• 38. Impact and Research Contribution RESEARCH AIM AND APPROACH• Software developers are unaware of effective customization realization techniques in multi-tenant systems. This leads to: • Architectural mismatch • Performance problems • Increased time to delivery • Decreased maintainability• Example: ASoft and BSoft are customer organizations of the multi-tenant web application Coolness. Both instances are running on one server. The database is shared, i.e., the data for both instances is stored in one database and annotated per customer. Alice at ASoft is using the web application for doing heavy database work. Bob at BSoft is using the web application to create simple reports. When Alice and Bob use the system simultaneously, Alice reduces database performance, causing a performance decrease for Bob. App App• Solution: two separate databases ASoft + BSoft ASoft BSoft data Data Data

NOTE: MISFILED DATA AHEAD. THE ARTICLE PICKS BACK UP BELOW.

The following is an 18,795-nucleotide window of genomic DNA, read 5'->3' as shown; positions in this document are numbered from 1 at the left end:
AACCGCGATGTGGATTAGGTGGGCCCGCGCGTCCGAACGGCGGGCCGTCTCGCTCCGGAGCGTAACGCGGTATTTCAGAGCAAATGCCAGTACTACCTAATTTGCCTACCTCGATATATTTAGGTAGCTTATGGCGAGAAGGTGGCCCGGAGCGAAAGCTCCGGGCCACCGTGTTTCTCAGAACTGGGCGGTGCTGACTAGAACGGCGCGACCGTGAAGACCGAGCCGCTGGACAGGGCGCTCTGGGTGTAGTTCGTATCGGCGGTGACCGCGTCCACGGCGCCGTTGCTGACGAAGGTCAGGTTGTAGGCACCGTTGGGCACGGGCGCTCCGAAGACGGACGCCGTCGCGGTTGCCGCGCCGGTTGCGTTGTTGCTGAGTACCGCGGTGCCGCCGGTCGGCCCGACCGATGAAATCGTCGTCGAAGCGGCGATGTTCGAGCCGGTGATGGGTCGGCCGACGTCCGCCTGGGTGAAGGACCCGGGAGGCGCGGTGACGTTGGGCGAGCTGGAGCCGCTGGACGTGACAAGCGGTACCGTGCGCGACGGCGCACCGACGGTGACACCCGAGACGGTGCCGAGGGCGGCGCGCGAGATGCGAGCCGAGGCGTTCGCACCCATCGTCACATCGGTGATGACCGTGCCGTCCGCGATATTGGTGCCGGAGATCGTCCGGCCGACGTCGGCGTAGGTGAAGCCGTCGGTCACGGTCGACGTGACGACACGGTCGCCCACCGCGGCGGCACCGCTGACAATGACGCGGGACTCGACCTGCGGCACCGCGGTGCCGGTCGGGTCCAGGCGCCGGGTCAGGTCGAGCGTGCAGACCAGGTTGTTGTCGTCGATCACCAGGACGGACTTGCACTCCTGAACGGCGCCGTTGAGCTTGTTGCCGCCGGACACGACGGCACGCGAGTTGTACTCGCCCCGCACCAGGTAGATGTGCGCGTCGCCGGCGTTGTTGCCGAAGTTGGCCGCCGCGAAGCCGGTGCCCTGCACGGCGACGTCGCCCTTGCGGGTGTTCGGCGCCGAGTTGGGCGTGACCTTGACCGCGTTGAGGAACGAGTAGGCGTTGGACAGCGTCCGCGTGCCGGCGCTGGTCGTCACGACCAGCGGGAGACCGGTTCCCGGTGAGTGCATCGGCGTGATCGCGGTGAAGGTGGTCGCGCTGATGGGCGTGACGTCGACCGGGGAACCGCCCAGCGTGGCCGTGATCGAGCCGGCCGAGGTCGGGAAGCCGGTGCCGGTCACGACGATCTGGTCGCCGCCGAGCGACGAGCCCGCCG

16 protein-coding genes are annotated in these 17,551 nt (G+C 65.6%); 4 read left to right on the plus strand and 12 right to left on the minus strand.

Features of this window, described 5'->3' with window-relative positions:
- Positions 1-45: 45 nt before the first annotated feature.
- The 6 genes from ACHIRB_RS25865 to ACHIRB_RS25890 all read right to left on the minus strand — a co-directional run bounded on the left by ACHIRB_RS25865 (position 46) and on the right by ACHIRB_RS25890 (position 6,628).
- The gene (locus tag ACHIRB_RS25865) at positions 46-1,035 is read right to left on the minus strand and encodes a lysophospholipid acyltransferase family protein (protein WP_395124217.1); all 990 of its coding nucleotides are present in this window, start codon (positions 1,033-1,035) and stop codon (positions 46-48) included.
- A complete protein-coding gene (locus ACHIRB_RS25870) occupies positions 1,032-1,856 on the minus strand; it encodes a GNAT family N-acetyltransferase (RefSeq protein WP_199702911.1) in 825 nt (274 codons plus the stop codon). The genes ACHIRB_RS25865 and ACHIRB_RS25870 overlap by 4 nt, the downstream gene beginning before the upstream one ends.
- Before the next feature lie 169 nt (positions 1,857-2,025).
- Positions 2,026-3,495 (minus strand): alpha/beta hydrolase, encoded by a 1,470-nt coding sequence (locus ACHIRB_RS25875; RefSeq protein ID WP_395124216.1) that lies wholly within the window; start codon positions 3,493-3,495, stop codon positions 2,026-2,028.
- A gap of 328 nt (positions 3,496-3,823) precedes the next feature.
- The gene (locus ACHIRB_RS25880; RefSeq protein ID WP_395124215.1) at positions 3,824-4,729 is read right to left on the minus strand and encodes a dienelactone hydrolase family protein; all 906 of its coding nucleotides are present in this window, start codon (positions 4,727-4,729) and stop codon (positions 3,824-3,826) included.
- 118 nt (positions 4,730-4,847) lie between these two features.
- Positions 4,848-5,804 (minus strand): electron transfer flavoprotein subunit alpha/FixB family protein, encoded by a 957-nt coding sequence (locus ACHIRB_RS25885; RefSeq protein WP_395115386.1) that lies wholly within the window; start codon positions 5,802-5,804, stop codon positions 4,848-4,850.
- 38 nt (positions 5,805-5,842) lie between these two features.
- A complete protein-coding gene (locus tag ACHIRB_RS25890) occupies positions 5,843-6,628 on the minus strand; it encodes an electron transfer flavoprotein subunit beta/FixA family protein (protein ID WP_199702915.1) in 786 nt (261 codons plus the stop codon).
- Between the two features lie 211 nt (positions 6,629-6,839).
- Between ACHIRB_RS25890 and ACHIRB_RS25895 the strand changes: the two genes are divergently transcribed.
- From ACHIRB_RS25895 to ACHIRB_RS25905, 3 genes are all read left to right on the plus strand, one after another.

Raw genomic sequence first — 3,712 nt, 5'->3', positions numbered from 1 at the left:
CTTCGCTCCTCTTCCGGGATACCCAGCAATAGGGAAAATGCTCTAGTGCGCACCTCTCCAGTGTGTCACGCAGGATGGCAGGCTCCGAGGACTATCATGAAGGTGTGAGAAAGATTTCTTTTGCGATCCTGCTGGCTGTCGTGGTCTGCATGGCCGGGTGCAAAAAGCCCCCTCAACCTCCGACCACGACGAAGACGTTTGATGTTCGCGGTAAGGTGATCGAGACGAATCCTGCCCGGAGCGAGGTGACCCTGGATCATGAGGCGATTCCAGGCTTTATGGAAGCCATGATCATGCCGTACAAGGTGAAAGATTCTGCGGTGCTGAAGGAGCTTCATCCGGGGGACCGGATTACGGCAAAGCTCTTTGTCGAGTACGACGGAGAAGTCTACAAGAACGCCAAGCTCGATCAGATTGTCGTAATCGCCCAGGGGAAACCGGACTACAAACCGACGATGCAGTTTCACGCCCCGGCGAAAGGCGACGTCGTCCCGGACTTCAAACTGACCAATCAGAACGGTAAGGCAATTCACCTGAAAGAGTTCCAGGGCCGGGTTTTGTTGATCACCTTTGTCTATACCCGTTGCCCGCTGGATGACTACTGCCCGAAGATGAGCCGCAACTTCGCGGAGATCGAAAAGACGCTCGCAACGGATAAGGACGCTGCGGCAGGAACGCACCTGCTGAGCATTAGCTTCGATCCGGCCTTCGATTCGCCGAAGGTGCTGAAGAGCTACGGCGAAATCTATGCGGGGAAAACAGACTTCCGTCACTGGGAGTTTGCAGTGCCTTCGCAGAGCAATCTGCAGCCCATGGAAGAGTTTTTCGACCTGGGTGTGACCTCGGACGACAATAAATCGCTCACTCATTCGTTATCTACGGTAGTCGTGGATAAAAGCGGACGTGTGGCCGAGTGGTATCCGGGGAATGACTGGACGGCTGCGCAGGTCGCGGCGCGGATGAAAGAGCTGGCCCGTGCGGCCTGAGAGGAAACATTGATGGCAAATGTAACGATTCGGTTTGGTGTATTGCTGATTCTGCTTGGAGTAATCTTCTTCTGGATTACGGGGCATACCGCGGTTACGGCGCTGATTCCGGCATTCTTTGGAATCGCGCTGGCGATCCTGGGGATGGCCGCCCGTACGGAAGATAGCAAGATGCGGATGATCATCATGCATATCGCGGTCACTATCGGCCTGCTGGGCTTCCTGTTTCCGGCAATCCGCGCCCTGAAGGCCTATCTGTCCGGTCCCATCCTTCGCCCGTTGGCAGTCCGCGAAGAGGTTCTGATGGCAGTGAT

• 39. Current Catalogues do not Suffice? RESEARCH AIM AND APPROACHWhy do currently existing catalogues not suffice? In multi-tenancy, allcustomizations must work at runtime. Some examples:• Binary replacement - In order to introduce a new variation point after delivery, the software binary must be altered. The easiest way of doing this is to replace an entire file with a new copy [1]. Not usable for multi-tenancy applications – requires multiple deployments of application.• Condition on constant - We can, in this technique, use two different types of conditional statements. One form of conditional statements is the pre- processor directives such as C++ ifdefs, and the other is the traditional if- statements in a programming language [1]. Not usable for multi-tenancy applications – customers generally not known at design or derivation time.[1] Svahnberg, M., van Gurp, J., Bosch, J.: A taxonomy of variability realization techniques: Researcharticles. Software Practice and Experience 35(8) (2005) 705–754